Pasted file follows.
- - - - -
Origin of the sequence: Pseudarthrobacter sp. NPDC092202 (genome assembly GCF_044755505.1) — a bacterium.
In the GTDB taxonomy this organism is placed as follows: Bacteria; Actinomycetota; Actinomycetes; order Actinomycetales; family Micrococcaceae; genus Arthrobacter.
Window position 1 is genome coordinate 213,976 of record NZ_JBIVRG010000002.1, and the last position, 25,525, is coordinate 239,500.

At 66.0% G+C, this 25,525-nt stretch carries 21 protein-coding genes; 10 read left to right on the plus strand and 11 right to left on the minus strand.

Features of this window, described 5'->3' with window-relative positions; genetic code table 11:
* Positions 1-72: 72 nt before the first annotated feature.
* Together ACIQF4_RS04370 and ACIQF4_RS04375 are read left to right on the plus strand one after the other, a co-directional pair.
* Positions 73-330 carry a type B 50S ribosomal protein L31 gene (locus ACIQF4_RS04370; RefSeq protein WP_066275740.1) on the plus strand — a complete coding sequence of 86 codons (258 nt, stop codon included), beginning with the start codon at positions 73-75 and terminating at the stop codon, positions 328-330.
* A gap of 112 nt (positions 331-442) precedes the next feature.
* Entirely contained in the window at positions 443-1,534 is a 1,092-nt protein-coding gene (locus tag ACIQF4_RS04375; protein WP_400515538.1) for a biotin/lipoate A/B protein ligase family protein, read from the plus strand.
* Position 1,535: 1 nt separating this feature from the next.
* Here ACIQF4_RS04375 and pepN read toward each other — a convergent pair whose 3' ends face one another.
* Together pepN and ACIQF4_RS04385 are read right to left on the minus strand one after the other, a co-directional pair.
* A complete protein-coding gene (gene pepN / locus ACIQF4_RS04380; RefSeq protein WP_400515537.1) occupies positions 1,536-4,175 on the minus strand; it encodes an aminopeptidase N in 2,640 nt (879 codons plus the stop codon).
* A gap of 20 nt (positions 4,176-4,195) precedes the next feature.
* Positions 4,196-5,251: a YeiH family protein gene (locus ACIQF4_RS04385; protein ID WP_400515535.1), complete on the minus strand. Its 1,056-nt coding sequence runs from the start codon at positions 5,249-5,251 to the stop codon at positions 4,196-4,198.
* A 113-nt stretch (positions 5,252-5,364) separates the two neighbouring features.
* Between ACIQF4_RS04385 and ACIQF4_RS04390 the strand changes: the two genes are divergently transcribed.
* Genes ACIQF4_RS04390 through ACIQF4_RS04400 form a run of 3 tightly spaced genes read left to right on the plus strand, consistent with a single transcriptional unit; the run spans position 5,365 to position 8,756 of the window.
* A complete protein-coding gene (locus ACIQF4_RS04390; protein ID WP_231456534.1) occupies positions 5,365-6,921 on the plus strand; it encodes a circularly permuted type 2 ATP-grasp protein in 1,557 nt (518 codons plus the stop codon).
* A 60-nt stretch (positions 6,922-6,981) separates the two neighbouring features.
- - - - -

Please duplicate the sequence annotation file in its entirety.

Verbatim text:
Origin of the sequence: Pseudarthrobacter sp. NPDC092202 (genome assembly GCF_044755505.1) — a bacterium.
In the GTDB taxonomy this organism is placed as follows: Bacteria; Actinomycetota; Actinomycetes; order Actinomycetales; family Micrococcaceae; genus Arthrobacter.
Window position 1 is genome coordinate 213,976 of record NZ_JBIVRG010000002.1, and the last position, 25,525, is coordinate 239,500.

At 66.0% G+C, this 25,525-nt stretch carries 21 protein-coding genes; 10 read left to right on the plus strand and 11 right to left on the minus strand.

Features of this window, described 5'->3' with window-relative positions; genetic code table 11:
* Positions 1-72: 72 nt before the first annotated feature.
* Together ACIQF4_RS04370 and ACIQF4_RS04375 are read left to right on the plus strand one after the other, a co-directional pair.
* Positions 73-330 carry a type B 50S ribosomal protein L31 gene (locus ACIQF4_RS04370; RefSeq protein WP_066275740.1) on the plus strand — a complete coding sequence of 86 codons (258 nt, stop codon included), beginning with the start codon at positions 73-75 and terminating at the stop codon, positions 328-330.
* A gap of 112 nt (positions 331-442) precedes the next feature.
* Entirely contained in the window at positions 443-1,534 is a 1,092-nt protein-coding gene (locus tag ACIQF4_RS04375; protein WP_400515538.1) for a biotin/lipoate A/B protein ligase family protein, read from the plus strand.
* Position 1,535: 1 nt separating this feature from the next.
* Here ACIQF4_RS04375 and pepN read toward each other — a convergent pair whose 3' ends face one another.
* Together pepN and ACIQF4_RS04385 are read right to left on the minus strand one after the other, a co-directional pair.
* A complete protein-coding gene (gene pepN / locus ACIQF4_RS04380; RefSeq protein WP_400515537.1) occupies positions 1,536-4,175 on the minus strand; it encodes an aminopeptidase N in 2,640 nt (879 codons plus the stop codon).
* A gap of 20 nt (positions 4,176-4,195) precedes the next feature.
* Positions 4,196-5,251: a YeiH family protein gene (locus ACIQF4_RS04385; protein ID WP_400515535.1), complete on the minus strand. Its 1,056-nt coding sequence runs from the start codon at positions 5,249-5,251 to the stop codon at positions 4,196-4,198.
* A 113-nt stretch (positions 5,252-5,364) separates the two neighbouring features.
* Between ACIQF4_RS04385 and ACIQF4_RS04390 the strand changes: the two genes are divergently transcribed.
* Genes ACIQF4_RS04390 through ACIQF4_RS04400 form a run of 3 tightly spaced genes read left to right on the plus strand, consistent with a single transcriptional unit; the run spans position 5,365 to position 8,756 of the window.
* A complete protein-coding gene (locus ACIQF4_RS04390; protein ID WP_231456534.1) occupies positions 5,365-6,921 on the plus strand; it encodes a circularly permuted type 2 ATP-grasp protein in 1,557 nt (518 codons plus the stop codon).
* A 60-nt stretch (positions 6,922-6,981) separates the two neighbouring features.